German-born American Hudson River School Painter, 1830-1902
Bierstadt was born in Solingen, Germany. His family moved to New Bedford, Massachusetts, in 1833. He studied painting with the members of the D??sseldorf School in D??sseldorf, Germany from 1853 to 1857. He taught drawing and painting briefly before devoting himself to painting.
Bierstadt began making paintings in New England and upstate New York. In 1859, he traveled westward in the company of a Land Surveyor for the U.S. government, returning with sketches that would result in numerous finished paintings. In 1863 he returned west again, in the company of the author Fitz Hugh Ludlow, whose wife he would later marry. He continued to visit the American West throughout his career.
Though his paintings sold for princely sums, Bierstadt was not held in particularly high esteem by critics of his day. His use of uncommonly large canvases was thought to be an egotistical indulgence, as his paintings would invariably dwarf those of his contemporaries when they were displayed together. The romanticism evident in his choices of subject and in his use of light was felt to be excessive by contemporary critics. His paintings emphasized atmospheric elements like fog, clouds and mist to accentuate and complement the feel of his work. Bierstadt sometimes changed details of the landscape to inspire awe. The colors he used are also not always true. He painted what he believed is the way things should be: water is ultramarine, vegetation is lush and green, etc. The shift from foreground to background was very dramatic and there was almost no middle distance
Nonetheless, his paintings remain popular. He was a prolific artist, having completed over 500 (possibly as many as 4000) paintings during his lifetime, most of which have survived. Many are scattered through museums around the United States. Prints are available commercially for many. Original paintings themselves do occasionally come up for sale, at ever increasing prices. Related Paintings of Albert Bierstadt :. | Sacramento River Valley | A River Estuary | Buffalo Country | Wasatch Mountains and Great Plains in distance, Nebraska | Dogwood by Albert Bierstadt |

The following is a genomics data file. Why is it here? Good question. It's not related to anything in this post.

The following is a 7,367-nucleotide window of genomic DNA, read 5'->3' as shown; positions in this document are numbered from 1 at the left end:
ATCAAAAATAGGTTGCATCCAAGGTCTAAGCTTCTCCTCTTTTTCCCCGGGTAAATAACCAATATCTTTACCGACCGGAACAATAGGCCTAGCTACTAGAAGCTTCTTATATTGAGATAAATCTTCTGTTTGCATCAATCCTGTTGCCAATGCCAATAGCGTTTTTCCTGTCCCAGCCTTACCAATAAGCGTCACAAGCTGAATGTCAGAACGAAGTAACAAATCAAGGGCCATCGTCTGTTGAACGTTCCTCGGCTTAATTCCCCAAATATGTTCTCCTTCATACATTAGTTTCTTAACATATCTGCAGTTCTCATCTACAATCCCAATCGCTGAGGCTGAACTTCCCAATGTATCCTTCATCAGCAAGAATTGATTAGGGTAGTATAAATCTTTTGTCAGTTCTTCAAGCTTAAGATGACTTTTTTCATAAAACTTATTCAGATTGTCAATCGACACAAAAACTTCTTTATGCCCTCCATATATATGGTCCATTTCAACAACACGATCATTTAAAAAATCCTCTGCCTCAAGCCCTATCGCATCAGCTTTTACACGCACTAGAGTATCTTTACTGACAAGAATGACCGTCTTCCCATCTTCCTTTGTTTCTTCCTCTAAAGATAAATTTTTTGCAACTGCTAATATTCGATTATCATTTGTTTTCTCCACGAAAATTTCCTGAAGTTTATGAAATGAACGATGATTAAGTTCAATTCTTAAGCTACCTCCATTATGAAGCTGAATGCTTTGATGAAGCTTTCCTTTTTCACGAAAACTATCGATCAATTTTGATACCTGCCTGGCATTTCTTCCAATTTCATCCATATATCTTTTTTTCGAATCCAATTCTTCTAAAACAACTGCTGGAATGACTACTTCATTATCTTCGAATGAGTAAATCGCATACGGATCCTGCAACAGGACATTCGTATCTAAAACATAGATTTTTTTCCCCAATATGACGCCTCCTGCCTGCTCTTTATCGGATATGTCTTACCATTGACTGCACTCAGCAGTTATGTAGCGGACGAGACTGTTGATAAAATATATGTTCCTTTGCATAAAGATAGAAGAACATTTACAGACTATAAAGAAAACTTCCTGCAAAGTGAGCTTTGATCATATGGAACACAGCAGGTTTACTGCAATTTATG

Related Artists:Pierre Bonnard
French Nabi Painter, 1867-1947
French painter, printmaker and photographer. He is known particularly for the decorative qualities of his paintings and his individual use of colour. During his life he was associated with other artists, Edouard Vuillard being a good friendLudovico Carracci
Painter, draughtsman and etcher. His father, Vincenzo Carracci, was a butcher, whose profession may be alluded to in Ludovico's nickname 'il Bue', though this might also be a reference to the artist's own slowness. Ludovico's style was less classical than that of his younger cousins Agostino and Annibale, perhaps because of a mystical turn of mind that gave his figures a sense of other-worldliness. Like his cousins, he espoused the direct study of nature, especially through figure drawing, and was inspired by the paintings of Correggio and the Venetians. However, there survives in his work, more than in that of his cousins, a residue of the Mannerist style that had dominated Bolognese painting for most of the mid-16th century. Ludovico maintained a balance between this Mannerist matrix, his innate religious piety and the naturalism of the work of his cousins. With the exception of some travels during his training and a brief visit to Rome in 1602, Ludovico's career was spent almost entirely in Bologna.Walter Leistikow
1865-1908,German painter, decorative artist, etcher, exhibition organizer and writer. He studied painting briefly in 1883, at the Akademie in Berlin, but he was dismissed after six months as 'untalented'. From 1883 to 1885 he trained with the painter Hermann Eschke (1823-1900) and from 1885 to 1887 with the Norwegian painter Hans Fredrik Gude. Gude had a decisive influence on the style of Leistikow's early works, as is especially clear in Leistikow's light coastal landscapes with figures. His most significant work from this period, however, is Brickworks near Eckernferde (1887; ex-Gem?ldegal. Neue Meister, Dresden). Leistikow's dismissal from the Akademie concentrated his attention on issues of artistic policy. When the German government decided not to send works for exhibition in the Exposition Universelle in Paris in 1889, Leistikow himself organized the dispatch of works to Paris. In 1892,